Engaging, clear and informative, this is the story of western music - of its great composers and also of its performers and listeners, of changing ideas of what music is and what it is for. Paul Griffiths shows how music has evolved through the centuries, and suggests how its evolution has mirrored developments in the human notion of time, from the eternity of heaven to the computer's microsecond. The book provides an enticing introduction for students and beginners, using the minimum of technical terms, all straightforwardly defined in the glossary. Its perspective and its insights will also make it illuminating for teachers, musicians and music lovers. Suggestions for further reading and recommended recordings are given for each of the 24 short chapters.
Prehistory; Part I. Time Whole: 1. From Babylonians to Franks; Part II. Time Measured 1100–1400: 2. Troubadours and organists; 3. Ars nove and Narcissus's clock; Part III. Time Sensed 1400–1630: 4. Harmony, the light of time; 5. The radiance of the High Renaissance; 6. Reformation and heartache; 7. To speak in music; Part IV. Time Known 1630–1770: 8. Baroque mornings; 9. Fugue, concerto and operatic passion; 10. Rococo and reform; Part V. Time Embraced 1770–1815: 11. Sonata as comedy; 12. Revolution's momentum; Part VI. Time Escaping 1815–1907: 13. The deaf man and the singer; 14. Angels and other prodigies; 15. New Germans and old Vienna; 16. Romantic evenings; 17. Nightfall and sunrise; Part VII. Time Tangled 1908–75: 18. To begin again; 19. Forwards and backwards, and sideways; 20. The people's needs; 21. To begin again again; 22. Whirlwind; Part VIII. Time Lost 1975–: 23. Echoes in the labyrinth; 24. Interlude; Glossary; Further reading and listening.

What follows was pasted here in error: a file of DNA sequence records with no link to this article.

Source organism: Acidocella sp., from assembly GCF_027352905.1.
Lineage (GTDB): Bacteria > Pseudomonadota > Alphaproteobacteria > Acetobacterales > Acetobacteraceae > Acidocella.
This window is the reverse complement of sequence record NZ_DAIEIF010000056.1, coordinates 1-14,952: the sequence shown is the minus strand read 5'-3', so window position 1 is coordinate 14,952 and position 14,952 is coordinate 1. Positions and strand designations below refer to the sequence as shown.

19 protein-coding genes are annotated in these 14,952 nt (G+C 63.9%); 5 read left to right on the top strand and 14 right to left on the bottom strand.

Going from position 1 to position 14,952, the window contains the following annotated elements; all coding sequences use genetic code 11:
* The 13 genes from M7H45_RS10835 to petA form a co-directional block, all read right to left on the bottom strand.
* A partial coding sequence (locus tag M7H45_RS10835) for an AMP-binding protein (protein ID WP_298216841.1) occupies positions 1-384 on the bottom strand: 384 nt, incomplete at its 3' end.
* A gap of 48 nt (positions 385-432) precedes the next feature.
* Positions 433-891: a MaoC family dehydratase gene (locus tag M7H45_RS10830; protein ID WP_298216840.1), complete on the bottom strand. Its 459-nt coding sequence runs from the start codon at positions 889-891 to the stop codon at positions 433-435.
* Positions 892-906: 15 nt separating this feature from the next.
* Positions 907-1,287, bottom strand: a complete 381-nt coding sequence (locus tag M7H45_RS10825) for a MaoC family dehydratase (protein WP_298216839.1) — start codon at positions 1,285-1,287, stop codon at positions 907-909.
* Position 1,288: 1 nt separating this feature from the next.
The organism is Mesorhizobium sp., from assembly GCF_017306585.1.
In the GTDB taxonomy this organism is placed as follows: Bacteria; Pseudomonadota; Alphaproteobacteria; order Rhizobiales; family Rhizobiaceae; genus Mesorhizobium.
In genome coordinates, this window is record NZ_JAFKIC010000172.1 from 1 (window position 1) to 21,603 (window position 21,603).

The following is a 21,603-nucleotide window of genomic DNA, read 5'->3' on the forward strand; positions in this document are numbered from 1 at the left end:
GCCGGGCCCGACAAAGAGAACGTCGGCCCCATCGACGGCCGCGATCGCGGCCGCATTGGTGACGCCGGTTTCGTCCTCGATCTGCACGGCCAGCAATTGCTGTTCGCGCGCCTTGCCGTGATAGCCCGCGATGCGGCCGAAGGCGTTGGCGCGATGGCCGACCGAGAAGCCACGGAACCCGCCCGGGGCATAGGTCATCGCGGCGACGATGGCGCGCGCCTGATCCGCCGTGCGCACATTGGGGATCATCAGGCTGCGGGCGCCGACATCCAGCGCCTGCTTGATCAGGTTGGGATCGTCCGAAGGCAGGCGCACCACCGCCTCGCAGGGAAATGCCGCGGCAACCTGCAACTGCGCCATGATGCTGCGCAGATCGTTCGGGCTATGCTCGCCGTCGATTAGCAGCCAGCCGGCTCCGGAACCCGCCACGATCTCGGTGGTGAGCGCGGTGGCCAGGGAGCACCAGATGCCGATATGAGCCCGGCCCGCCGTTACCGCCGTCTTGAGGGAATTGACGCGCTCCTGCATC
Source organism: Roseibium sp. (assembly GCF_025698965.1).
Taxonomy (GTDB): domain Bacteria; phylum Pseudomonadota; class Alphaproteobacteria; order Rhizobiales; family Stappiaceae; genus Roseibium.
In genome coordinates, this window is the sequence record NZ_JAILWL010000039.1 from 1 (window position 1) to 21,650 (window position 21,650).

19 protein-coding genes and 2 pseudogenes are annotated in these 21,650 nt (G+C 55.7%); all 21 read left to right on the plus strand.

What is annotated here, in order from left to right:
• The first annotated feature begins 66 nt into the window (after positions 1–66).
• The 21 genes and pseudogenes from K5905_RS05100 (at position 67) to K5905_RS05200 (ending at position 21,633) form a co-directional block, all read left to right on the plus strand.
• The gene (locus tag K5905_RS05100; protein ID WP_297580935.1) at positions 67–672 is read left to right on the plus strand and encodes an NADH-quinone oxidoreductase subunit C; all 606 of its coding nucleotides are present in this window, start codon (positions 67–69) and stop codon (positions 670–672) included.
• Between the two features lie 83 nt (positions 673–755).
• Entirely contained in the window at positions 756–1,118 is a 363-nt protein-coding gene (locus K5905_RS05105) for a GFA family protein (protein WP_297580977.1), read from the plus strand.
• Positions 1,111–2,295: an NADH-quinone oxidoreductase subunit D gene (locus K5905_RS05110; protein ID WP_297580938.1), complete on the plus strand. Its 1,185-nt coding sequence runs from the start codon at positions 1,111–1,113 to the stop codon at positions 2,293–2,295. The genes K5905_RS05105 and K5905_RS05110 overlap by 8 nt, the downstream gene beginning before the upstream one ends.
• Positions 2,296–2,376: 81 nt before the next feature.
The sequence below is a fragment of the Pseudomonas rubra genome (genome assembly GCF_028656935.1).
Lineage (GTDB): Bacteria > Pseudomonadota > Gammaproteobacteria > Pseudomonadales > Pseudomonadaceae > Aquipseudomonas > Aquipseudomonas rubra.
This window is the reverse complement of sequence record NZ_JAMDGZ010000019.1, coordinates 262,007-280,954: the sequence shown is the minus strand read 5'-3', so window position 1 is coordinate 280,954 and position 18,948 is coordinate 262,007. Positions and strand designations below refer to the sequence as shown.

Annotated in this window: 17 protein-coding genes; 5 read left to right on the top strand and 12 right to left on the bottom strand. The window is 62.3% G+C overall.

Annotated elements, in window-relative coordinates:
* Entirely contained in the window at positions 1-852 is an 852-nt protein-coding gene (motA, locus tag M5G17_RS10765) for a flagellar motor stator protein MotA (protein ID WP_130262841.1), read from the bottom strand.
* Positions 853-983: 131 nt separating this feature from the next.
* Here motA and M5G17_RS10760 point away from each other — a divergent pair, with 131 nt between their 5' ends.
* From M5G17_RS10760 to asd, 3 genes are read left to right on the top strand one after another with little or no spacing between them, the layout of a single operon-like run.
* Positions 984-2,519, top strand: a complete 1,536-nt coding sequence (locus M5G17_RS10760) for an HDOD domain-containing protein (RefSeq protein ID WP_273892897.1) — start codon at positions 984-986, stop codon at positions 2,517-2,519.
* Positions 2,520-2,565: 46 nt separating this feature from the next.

Paul Griffiths shows how music has changed through the centuries, and suggests how that change mirrors development in the human notion of time, from the eternity of heaven to the computer's microsecond. An essential read for students, teachers and classical music lovers alike.
Paul Griffiths has written extensively on twentieth-century music, particularly on new music and the avant garde, and is one of the most influential music critics of his generation.
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